Intravenous Anesthesia - General Considerations
Pharmacokinetic Fundamentals and IV AnesthesiaI. There are two important fundamental parameters (Cl and Vd) and one frequently misleading derived parameter (T1/2).
Cl = clearance = Dose/AUC
- AUC = area under the curve; i.e., the drug level vs. time curve
- Clearance may be thought of as the volume of plasma that appears to be entirely cleared of drug per unit time.
- Most useful in determining dosage regimens (e.g.: rate of continous infusion to maintain a given plasma level.)
Vd = Dose/Cpi
- Cpi = initial plasma drug concentration
- Quantitatively characterizes extent of tissue distribution
- Important in determining loading dose
- An "apparent" volume
- In a multicompartmental model, Vdss = sum of all individual compartment volumes
T1/2 = (0.693Vd)/Cl
- Time required for drug concentration to decrease by 50%
- Not a fundamental pharmacokinetic parameter
- Not as useful as Cl or Vd
- In a multicompartmental model there are as m any T1/2's as there are compartments
II. Pharmacokinetic parameter estimation
How is it done? Compartmental modeling.
Compartment modeling seeks to estimate a set of parameters that adequately describe the disposition of a drug in a population.
raw data -> analyzed data (computer aided nonlinear regression analysis) -> results: A, B, alpha, beta -> Vd, Cl
III. Context-Sensitive Half-Time
Time necessary to achieve a 50% decrease in plasma concentration after termination of a continuous infusion.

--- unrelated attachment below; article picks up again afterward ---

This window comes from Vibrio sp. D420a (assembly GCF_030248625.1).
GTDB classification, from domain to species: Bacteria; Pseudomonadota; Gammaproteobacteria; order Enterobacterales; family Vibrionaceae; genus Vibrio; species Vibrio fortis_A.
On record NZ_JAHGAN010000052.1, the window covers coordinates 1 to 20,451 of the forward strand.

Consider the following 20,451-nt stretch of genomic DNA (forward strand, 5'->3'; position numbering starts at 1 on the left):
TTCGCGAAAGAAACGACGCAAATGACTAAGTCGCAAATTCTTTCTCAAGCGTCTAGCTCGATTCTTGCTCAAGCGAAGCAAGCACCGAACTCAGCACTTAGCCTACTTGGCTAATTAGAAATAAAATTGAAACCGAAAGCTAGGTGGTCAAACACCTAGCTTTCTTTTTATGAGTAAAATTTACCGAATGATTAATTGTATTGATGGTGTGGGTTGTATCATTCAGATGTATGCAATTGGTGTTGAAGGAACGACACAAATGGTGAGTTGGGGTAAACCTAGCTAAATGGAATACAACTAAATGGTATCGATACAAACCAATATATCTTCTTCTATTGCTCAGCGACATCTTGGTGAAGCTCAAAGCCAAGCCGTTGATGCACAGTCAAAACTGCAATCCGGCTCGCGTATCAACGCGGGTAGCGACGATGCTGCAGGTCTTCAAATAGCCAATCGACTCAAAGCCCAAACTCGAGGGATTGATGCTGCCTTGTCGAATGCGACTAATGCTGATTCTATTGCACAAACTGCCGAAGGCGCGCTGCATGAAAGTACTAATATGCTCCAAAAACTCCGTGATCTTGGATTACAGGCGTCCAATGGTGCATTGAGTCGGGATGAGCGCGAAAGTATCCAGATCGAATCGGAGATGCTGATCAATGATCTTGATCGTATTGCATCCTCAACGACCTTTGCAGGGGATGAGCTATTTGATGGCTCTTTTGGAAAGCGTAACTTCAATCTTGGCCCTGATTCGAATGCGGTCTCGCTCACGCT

TIVA = total intravenous anesthesia
TIVA means the use of IV agent(s) exclusively to provide a complete anesthetic. This involves achieving the desired elements of the 4 components of general anesthesia ala Woodbridge (1957): block of mental, reflex, sensory and motor function; or, the
3 A's of Anesthesia (with or without muscle relaxation):
- Amnesia (anxiolysis, ataraxia)
- Autonomic areflexia (CV, resp, GI)
- +/- muscle relaxation
TIVA may be administered by repeated bolus injections, or, preferably by continuous infusion.
Advantages of TIVA:
- Combination of drugs, separately infused, allows titration of each to the specific dose required to meet the specific needs of the case.
- The anesthetic is completely independent of the patient's airway and breathing. (Especially advantageous when patient's airway or breathing are compromised or when surgery involves the airway or lungs.)
- Very portable. Simplifies "remote" anesthesia. No anesthesia machine (vaporizers) needed.
Need Cp desired and Cl to compute Cp x Cl = infusion rate to maintain Cp;
and need estimate of loading dose to get to Cp in the first place.
Four ways to get to Cp:
- Memorize, look up, ask approximate safe induction dose of drug
- Loading dose = Cp x Vd
But need to use the right volume of distribution. Vdss is too big.
Use Vdpe, volume of distribution at peak effect.
Vdpe = Vi(%Cpi remaining at peak effect)
- Easier: Just infuse faster than Cp x Cl until desired effect (clinical signs), then slow rate to Cp x Cl. Makes up for interindividual variation.
- Perhaps Easiest: Use a computer; CACI = computer assisted continuous infusion.
Enter population parameters and turn on. Monitor.